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Intelence Side Effects

Generic Name: etravirine

Note: This document contains side effect information about etravirine. Some of the dosage forms listed on this page may not apply to the brand name Intelence.

For the Consumer

Applies to etravirine: oral tablet

Along with its needed effects, etravirine (the active ingredient contained in Intelence) may cause some unwanted effects. Although not all of these side effects may occur, if they do occur they may need medical attention.

Check with your doctor immediately if any of the following side effects occur while taking etravirine:

More common
  • Rash
Less common
  • Blurred vision
  • burning, numbness, tingling, or painful sensations
  • dizziness
  • headache
  • nervousness
  • pounding in the ears
  • slow or fast heartbeat
  • unsteadiness or awkwardness
  • weakness in the arms, hands, legs, or feet
Rare
  • Blistering, peeling, or loosening of the skin
  • chills
  • cough
  • diarrhea
  • fever
  • hives
  • hoarseness
  • irritation
  • itching
  • joint pain, stiffness, or swelling
  • muscle pain
  • red skin lesions, often with a purple center
  • red, irritated eyes
  • redness of the skin
  • shortness of breath
  • sore throat
  • sores, ulcers, or white spots in the mouth or on the lips
  • swelling of the eyelids, face, lips, hands, or feet
  • tightness in the chest
  • trouble with breathing or swallowing
  • unusual tiredness or weakness
  • wheezing

Some side effects of etravirine may occur that usually do not need medical attention. These side effects may go away during treatment as your body adjusts to the medicine. Also, your health care professional may be able to tell you about ways to prevent or reduce some of these side effects. Check with your health care professional if any of the following side effects continue or are bothersome or if you have any questions about them:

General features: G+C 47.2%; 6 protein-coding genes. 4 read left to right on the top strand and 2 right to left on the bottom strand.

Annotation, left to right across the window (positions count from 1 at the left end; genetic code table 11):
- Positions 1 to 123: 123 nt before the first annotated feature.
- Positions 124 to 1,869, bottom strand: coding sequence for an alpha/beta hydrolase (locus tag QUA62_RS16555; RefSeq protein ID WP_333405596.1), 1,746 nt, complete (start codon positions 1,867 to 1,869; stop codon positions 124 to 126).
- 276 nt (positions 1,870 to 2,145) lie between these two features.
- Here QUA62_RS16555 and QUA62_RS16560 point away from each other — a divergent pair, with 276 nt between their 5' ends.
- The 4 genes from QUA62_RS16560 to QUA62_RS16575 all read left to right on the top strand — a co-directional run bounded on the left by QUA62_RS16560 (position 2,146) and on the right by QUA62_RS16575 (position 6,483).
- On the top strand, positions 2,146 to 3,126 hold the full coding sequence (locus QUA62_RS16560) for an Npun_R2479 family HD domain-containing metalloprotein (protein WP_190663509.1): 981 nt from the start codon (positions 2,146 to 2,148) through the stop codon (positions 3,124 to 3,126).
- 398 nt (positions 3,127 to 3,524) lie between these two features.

More common Less common

For Healthcare Professionals

Applies to etravirine: oral tablet

General

The safety report of this drug is based on 599 HIV-1-infected, therapy-experienced patients receiving 200 mg twice daily in combination with background regimen; the median exposure was 52.3 weeks. The most commonly reported side effects (of all intensities) were rash, diarrhea, nausea, and headache. Discontinuation due to side effects occurred in 5.2% of patients using this drug; a total of 2.2% of HIV-1-infected patients in phase 3 trials discontinued this drug due to rash.[Ref]

Hepatic

Grade 2 or higher abnormalities representing a worsening from baseline of AST, ALT, and total bilirubin have been reported in 27.8%, 25%, and 7.1%, respectively, in patients coinfected with hepatitis B and/or C virus as compared to 6.7%, 7.5%, and 1.8% reported in non-coinfected patients.

Grades 2, 3, and 4 elevated ALT have been reported in 6%, 3%, and 1% of patients, respectively. Grades 2, 3, and 4 elevated AST have been reported in 6%, 3%, and less than 1% of patients, respectively.[Ref]

Very common (10% or more): Worsening from baseline of AST (up to 27.8%), worsening from baseline of ALT (up to 25%)
Common (1% to 10%): Worsening from baseline of total bilirubin, elevated ALT, elevated AST
Uncommon (0.1% to 1%): Hepatomegaly, cytolytic hepatitis, hepatic steatosis, hepatitis
Frequency not reported: Hepatic failure[Ref]

Other

Very common (10% or more): Elevated total cholesterol (up to 20%), elevated low-density lipoprotein (up to 13%)
Common (1% to 10%): Elevated triglycerides, fatigue
Uncommon (0.1% to 1%): Sluggishness